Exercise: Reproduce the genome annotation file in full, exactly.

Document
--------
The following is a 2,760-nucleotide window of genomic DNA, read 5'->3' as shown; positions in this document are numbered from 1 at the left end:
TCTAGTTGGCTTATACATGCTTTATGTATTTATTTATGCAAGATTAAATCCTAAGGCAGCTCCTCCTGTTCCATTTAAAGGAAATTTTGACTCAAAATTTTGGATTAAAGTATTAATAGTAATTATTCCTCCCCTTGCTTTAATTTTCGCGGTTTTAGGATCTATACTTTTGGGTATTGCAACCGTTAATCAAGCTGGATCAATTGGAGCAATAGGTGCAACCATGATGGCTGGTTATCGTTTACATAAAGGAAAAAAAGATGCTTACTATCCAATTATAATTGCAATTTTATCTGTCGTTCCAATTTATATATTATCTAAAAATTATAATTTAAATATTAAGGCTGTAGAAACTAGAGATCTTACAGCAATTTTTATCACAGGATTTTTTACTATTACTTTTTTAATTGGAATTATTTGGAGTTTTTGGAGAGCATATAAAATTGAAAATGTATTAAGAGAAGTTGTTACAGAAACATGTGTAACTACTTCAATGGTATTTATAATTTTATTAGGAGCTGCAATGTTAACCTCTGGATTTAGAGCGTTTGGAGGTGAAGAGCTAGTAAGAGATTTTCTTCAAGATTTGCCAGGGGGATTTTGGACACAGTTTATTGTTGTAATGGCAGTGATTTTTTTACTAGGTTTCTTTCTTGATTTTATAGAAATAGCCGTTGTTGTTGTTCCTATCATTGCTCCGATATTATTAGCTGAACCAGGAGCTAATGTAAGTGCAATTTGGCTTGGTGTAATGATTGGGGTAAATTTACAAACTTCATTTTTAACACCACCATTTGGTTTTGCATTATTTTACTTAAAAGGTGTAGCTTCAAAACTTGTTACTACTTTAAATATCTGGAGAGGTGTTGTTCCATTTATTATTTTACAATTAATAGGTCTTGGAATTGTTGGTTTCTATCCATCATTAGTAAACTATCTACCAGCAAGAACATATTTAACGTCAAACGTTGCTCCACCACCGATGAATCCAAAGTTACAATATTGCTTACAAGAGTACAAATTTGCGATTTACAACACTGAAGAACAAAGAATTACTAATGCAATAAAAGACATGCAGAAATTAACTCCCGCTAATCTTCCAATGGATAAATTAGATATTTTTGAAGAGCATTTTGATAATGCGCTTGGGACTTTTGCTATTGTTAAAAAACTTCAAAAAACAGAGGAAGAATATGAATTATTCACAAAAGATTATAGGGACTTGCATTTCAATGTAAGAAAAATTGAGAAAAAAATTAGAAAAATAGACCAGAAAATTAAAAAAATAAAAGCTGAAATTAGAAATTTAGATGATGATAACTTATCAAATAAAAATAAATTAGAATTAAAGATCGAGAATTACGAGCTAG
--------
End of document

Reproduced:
The following is a 2,760-nucleotide window of genomic DNA, read 5'->3' as shown; positions in this document are numbered from 1 at the left end:
TCTAGTTGGCTTATACATGCTTTATGTATTTATTTATGCAAGATTAAATCCTAAGGCAGCTCCTCCTGTTCCATTTAAAGGAAATTTTGACTCAAAATTTTGGATTAAAGTATTAATAGTAATTATTCCTCCCCTTGCTTTAATTTTCGCGGTTTTAGGATCTATACTTTTGGGTATTGCAACCGTTAATCAAGCTGGATCAATTGGAGCAATAGGTGCAACCATGATGGCTGGTTATCGTTTACATAAAGGAAAAAAAGATGCTTACTATCCAATTATAATTGCAATTTTATCTGTCGTTCCAATTTATATATTATCTAAAAATTATAATTTAAATATTAAGGCTGTAGAAACTAGAGATCTTACAGCAATTTTTATCACAGGATTTTTTACTATTACTTTTTTAATTGGAATTATTTGGAGTTTTTGGAGAGCATATAAAATTGAAAATGTATTAAGAGAAGTTGTTACAGAAACATGTGTAACTACTTCAATGGTATTTATAATTTTATTAGGAGCTGCAATGTTAACCTCTGGATTTAGAGCGTTTGGAGGTGAAGAGCTAGTAAGAGATTTTCTTCAAGATTTGCCAGGGGGATTTTGGACACAGTTTATTGTTGTAATGGCAGTGATTTTTTTACTAGGTTTCTTTCTTGATTTTATAGAAATAGCCGTTGTTGTTGTTCCTATCATTGCTCCGATATTATTAGCTGAACCAGGAGCTAATGTAAGTGCAATTTGGCTTGGTGTAATGATTGGGGTAAATTTACAAACTTCATTTTTAACACCACCATTTGGTTTTGCATTATTTTACTTAAAAGGTGTAGCTTCAAAACTTGTTACTACTTTAAATATCTGGAGAGGTGTTGTTCCATTTATTATTTTACAATTAATAGGTCTTGGAATTGTTGGTTTCTATCCATCATTAGTAAACTATCTACCAGCAAGAACATATTTAACGTCAAACGTTGCTCCACCACCGATGAATCCAAAGTTACAATATTGCTTACAAGAGTACAAATTTGCGATTTACAACACTGAAGAACAAAGAATTACTAATGCAATAAAAGACATGCAGAAATTAACTCCCGCTAATCTTCCAATGGATAAATTAGATATTTTTGAAGAGCATTTTGATAATGCGCTTGGGACTTTTGCTATTGTTAAAAAACTTCAAAAAACAGAGGAAGAATATGAATTATTCACAAAAGATTATAGGGACTTGCATTTCAATGTAAGAAAAATTGAGAAAAAAATTAGAAAAATAGACCAGAAAATTAAAAAAATAAAAGCTGAAATTAGAAATTTAGATGATGATAACTTATCAAATAAAAATAAATTAGAATTAAAGATCGAGAATTACGAGCTAG